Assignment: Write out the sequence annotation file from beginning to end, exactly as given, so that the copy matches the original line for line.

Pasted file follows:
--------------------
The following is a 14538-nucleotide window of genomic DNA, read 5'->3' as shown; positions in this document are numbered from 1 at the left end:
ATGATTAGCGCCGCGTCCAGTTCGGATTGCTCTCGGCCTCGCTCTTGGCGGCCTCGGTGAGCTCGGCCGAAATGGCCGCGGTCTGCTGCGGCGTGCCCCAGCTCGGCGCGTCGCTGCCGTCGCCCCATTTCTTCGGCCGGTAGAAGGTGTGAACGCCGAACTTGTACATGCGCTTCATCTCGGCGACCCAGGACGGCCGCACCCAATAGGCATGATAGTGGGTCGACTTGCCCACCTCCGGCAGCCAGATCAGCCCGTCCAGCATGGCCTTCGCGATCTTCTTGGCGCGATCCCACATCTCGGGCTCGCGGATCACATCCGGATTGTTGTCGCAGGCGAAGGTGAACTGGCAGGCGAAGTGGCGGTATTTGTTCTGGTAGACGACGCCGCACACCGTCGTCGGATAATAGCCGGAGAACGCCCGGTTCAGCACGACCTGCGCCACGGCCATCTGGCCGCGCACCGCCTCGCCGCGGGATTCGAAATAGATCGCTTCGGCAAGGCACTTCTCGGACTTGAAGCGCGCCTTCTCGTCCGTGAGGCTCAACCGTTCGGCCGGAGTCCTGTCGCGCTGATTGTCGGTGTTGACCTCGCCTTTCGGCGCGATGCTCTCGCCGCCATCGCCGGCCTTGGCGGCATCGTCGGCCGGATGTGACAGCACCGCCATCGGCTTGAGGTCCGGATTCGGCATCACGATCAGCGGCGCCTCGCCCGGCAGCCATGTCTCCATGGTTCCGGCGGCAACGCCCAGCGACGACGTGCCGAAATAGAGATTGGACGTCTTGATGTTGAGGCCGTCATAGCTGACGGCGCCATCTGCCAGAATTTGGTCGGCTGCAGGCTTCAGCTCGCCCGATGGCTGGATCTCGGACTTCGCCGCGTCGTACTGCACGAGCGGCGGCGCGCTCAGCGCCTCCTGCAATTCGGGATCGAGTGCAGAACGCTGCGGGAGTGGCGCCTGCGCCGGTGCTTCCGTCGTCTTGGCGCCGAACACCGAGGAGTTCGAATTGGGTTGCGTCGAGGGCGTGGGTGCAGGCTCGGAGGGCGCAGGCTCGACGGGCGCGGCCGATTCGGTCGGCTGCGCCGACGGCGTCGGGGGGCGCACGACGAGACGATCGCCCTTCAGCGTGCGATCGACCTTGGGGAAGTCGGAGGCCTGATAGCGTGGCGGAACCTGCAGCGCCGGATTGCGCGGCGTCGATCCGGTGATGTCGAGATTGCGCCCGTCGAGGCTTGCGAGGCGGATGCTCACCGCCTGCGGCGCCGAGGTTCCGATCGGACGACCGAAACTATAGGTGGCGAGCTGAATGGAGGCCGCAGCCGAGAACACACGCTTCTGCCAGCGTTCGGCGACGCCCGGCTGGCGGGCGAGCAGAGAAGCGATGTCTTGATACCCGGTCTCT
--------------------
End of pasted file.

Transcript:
The following is a 14538-nucleotide window of genomic DNA, read 5'->3' as shown; positions in this document are numbered from 1 at the left end:
ATGATTAGCGCCGCGTCCAGTTCGGATTGCTCTCGGCCTCGCTCTTGGCGGCCTCGGTGAGCTCGGCCGAAATGGCCGCGGTCTGCTGCGGCGTGCCCCAGCTCGGCGCGTCGCTGCCGTCGCCCCATTTCTTCGGCCGGTAGAAGGTGTGAACGCCGAACTTGTACATGCGCTTCATCTCGGCGACCCAGGACGGCCGCACCCAATAGGCATGATAGTGGGTCGACTTGCCCACCTCCGGCAGCCAGATCAGCCCGTCCAGCATGGCCTTCGCGATCTTCTTGGCGCGATCCCACATCTCGGGCTCGCGGATCACATCCGGATTGTTGTCGCAGGCGAAGGTGAACTGGCAGGCGAAGTGGCGGTATTTGTTCTGGTAGACGACGCCGCACACCGTCGTCGGATAATAGCCGGAGAACGCCCGGTTCAGCACGACCTGCGCCACGGCCATCTGGCCGCGCACCGCCTCGCCGCGGGATTCGAAATAGATCGCTTCGGCAAGGCACTTCTCGGACTTGAAGCGCGCCTTCTCGTCCGTGAGGCTCAACCGTTCGGCCGGAGTCCTGTCGCGCTGATTGTCGGTGTTGACCTCGCCTTTCGGCGCGATGCTCTCGCCGCCATCGCCGGCCTTGGCGGCATCGTCGGCCGGATGTGACAGCACCGCCATCGGCTTGAGGTCCGGATTCGGCATCACGATCAGCGGCGCCTCGCCCGGCAGCCATGTCTCCATGGTTCCGGCGGCAACGCCCAGCGACGACGTGCCGAAATAGAGATTGGACGTCTTGATGTTGAGGCCGTCATAGCTGACGGCGCCATCTGCCAGAATTTGGTCGGCTGCAGGCTTCAGCTCGCCCGATGGCTGGATCTCGGACTTCGCCGCGTCGTACTGCACGAGCGGCGGCGCGCTCAGCGCCTCCTGCAATTCGGGATCGAGTGCAGAACGCTGCGGGAGTGGCGCCTGCGCCGGTGCTTCCGTCGTCTTGGCGCCGAACACCGAGGAGTTCGAATTGGGTTGCGTCGAGGGCGTGGGTGCAGGCTCGGAGGGCGCAGGCTCGACGGGCGCGGCCGATTCGGTCGGCTGCGCCGACGGCGTCGGGGGGCGCACGACGAGACGATCGCCCTTCAGCGTGCGATCGACCTTGGGGAAGTCGGAGGCCTGATAGCGTGGCGGAACCTGCAGCGCCGGATTGCGCGGCGTCGATCCGGTGATGTCGAGATTGCGCCCGTCGAGGCTTGCGAGGCGGATGCTCACCGCCTGCGGCGCCGAGGTTCCGATCGGACGACCGAAACTATAGGTGGCGAGCTGAATGGAGGCCGCAGCCGAGAACACACGCTTCTGCCAGCGTTCGGCGACGCCCGGCTGGCGGGCGAGCAGAGAAGCGATGTCTTGATACCCGGTCTCT